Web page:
Roy Smith describes his first visit to Maidstone’s The Bowerhouse to hear The Devil’s Interval and meet the venue’s founders
We found The Bowerhouse nestled behind The Bower Inn, just off Tonbridge Road; best reached by foot, this homely venue is a 15 minute walk from Maidstone West Station. We almost missed the unassuming entrance, but were fortunately drawn in by a string of bunting hanging over the fence. The converted barn is a wonderful jumble of furniture, fairy lights, instruments and homemade decorations that create an informal welcome. Despite arriving ridiculously early, we were warmly greeted by Sandy Farrell, who runs the venue with his wife May and folk-singer daughter Lucy; I was especially pleased to find Goacher’s Best Dark Ale on tap.
Travelling from Rochester to Maidstone to watch a folk act, during the Sweeps Festival, seemed a little odd at first, but ‘The Devil’s Interval’ proved well worth the trip. Named after the Tritone, a musical interval made up of three adjacent whole tones, banned or avoided in medieval music, depending on what you read, due to its dissonance or association with sex and the devil, the trio delighted the audience with delicate harmonies and songs of love, life and death. Returning after a seven year hiatus, they reformed last year to support Eliza Carthy’s ‘Arms Wide Orchestra’, part of her ‘Arms wide, head back, look forward’ project, where she brought together singers ‘completely in the moment’, working with people who explored traditional music without being ‘imprisoned by notions of the past’. This idea rang a bell for Sandy, who felt this echoed the mission of all good modern folk venues.
Portman, Causley and McCormick performed an impressive array of mostly accapella tunes, dealing with the seasons, nature, murder – and moorland farts in Causley’s ‘Pride of the Moor’, where he impressively fits cassiterite (tin ore) and dragon breath into his celebration of Devonshire mining villages. Despite a good deal of darkness, humour is never far away, with the three clearly enjoying each other’s company in the intimacy of the Bowerhouse. Whether joking about using an iPad app to decide who should turn the lights off at night before launching into the hilarious tale of squabbling pensioners in their version of ‘Get Up and Bar the Door’; or teasing Causley for keeping a photo of folk song collector, Reverend Sabine Baring-Gould in a glittery frame whilst at University; the group’s sense of fun shines through and infects the audience. Alternating between group and solo songs, at one point Emily Portman was joined by the Bowerhouse’s own Lucy Farrell for a spellbinding duet.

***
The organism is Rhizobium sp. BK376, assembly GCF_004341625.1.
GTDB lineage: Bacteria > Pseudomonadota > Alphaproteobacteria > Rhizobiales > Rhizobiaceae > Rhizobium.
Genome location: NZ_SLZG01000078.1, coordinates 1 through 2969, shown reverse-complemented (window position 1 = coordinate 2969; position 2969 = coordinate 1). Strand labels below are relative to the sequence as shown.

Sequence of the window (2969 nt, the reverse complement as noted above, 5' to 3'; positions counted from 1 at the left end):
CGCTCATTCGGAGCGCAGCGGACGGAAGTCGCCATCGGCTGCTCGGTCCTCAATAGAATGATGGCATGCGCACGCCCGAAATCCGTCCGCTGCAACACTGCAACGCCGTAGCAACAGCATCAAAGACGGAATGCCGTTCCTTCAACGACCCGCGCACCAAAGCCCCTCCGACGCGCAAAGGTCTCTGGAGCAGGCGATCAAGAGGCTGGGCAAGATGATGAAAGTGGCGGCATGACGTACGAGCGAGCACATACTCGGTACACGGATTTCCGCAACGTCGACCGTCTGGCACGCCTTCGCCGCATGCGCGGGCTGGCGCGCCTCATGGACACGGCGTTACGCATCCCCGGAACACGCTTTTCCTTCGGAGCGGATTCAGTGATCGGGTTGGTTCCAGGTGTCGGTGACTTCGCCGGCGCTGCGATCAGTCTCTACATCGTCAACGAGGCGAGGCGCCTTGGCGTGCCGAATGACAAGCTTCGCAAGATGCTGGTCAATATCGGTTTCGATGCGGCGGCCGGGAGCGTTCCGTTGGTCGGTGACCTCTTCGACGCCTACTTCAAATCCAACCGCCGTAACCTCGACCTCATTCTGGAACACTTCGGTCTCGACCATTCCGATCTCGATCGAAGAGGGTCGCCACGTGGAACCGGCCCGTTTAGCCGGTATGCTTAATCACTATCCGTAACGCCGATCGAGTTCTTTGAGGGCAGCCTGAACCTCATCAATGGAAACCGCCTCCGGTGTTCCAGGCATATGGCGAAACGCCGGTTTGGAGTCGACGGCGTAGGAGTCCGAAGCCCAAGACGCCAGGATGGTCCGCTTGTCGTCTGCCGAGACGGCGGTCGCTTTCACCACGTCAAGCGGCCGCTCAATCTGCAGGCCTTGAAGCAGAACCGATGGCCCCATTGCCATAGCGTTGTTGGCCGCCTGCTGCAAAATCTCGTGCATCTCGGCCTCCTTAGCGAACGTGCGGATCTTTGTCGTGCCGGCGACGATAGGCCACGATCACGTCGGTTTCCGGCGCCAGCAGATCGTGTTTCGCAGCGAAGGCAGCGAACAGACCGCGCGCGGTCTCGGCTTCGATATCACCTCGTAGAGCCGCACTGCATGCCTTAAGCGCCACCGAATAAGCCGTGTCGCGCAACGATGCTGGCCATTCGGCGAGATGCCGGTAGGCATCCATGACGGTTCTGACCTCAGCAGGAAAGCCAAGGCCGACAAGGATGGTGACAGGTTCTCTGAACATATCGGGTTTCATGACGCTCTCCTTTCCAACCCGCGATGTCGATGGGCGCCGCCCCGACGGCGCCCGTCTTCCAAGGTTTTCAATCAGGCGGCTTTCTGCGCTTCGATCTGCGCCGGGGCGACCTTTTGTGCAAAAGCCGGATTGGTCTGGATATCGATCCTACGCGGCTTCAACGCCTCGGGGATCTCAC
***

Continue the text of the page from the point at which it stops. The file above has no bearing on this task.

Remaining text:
The polyphonic delicacy and engaging storytelling of ‘The Devil’s Interval’ were a real treat, enhanced by great acoustics and the warmth of the Bowerhouse: this was a truly memorable performance. Sadly, the venue is suffering from all too common problems with licensing and red-tape. Despite featuring mainly unplugged and acoustic acts, planning concerns around parking continue to dog the venue, which is currently limited to 12 temporary event notices a year. Ironically, both the pub and working men’s club next door host regular live music. Sandy told of one near disaster when Martin Carthy was booked to play without a PA and he noticed the Bower Inn had a heavy metal tribute band. Fortunately, the ragstone walls blocked all of the sound from outside, leaving the audience to enjoy the somewhat quieter entertainment. To get round some of the restrictions, Lucy is planning a series of ‘Bowerhouse presents…’ events, starting with The Unthanks on 29 October at Margate’s Theatre Royal. The team are organising a coach to take people from Maidstone to the gig: keep an eye on their website for details.
Alongside regular events, The Bowerhouse hosts The Three Ravens Folk Club on the fourth Tuesday of every month; a community choir on the second and fourth Wednesday and life drawing sessions every Thursday from 7-9pm.
Find out about upcoming gigs and more at: www.thebowerhouse.info
Photographs by Nikki Price.